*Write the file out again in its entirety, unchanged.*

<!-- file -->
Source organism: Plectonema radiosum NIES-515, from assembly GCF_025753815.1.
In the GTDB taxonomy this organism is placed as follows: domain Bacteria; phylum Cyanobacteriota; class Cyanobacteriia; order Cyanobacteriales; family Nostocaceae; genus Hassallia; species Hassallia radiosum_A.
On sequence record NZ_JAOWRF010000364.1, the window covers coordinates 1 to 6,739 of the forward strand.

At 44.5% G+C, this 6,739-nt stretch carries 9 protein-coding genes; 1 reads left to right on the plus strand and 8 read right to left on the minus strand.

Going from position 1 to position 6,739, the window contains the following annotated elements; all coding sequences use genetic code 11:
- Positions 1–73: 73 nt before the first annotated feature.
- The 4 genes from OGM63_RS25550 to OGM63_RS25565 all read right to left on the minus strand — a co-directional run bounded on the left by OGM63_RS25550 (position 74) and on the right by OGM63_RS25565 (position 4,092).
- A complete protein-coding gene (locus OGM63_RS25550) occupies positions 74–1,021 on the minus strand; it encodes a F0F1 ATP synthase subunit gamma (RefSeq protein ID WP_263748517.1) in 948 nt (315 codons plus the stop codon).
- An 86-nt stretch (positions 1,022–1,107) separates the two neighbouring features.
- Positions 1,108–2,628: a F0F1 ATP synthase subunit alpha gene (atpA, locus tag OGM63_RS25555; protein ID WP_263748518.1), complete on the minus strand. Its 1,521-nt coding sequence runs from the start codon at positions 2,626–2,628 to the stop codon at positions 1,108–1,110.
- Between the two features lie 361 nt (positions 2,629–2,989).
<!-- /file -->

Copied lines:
Source organism: Plectonema radiosum NIES-515, from assembly GCF_025753815.1.
In the GTDB taxonomy this organism is placed as follows: domain Bacteria; phylum Cyanobacteriota; class Cyanobacteriia; order Cyanobacteriales; family Nostocaceae; genus Hassallia; species Hassallia radiosum_A.
On sequence record NZ_JAOWRF010000364.1, the window covers coordinates 1 to 6,739 of the forward strand.

At 44.5% G+C, this 6,739-nt stretch carries 9 protein-coding genes; 1 reads left to right on the plus strand and 8 read right to left on the minus strand.

Going from position 1 to position 6,739, the window contains the following annotated elements; all coding sequences use genetic code 11:
- Positions 1–73: 73 nt before the first annotated feature.
- The 4 genes from OGM63_RS25550 to OGM63_RS25565 all read right to left on the minus strand — a co-directional run bounded on the left by OGM63_RS25550 (position 74) and on the right by OGM63_RS25565 (position 4,092).
- A complete protein-coding gene (locus OGM63_RS25550) occupies positions 74–1,021 on the minus strand; it encodes a F0F1 ATP synthase subunit gamma (RefSeq protein ID WP_263748517.1) in 948 nt (315 codons plus the stop codon).
- An 86-nt stretch (positions 1,022–1,107) separates the two neighbouring features.
- Positions 1,108–2,628: a F0F1 ATP synthase subunit alpha gene (atpA, locus tag OGM63_RS25555; protein ID WP_263748518.1), complete on the minus strand. Its 1,521-nt coding sequence runs from the start codon at positions 2,626–2,628 to the stop codon at positions 1,108–1,110.
- Between the two features lie 361 nt (positions 2,629–2,989).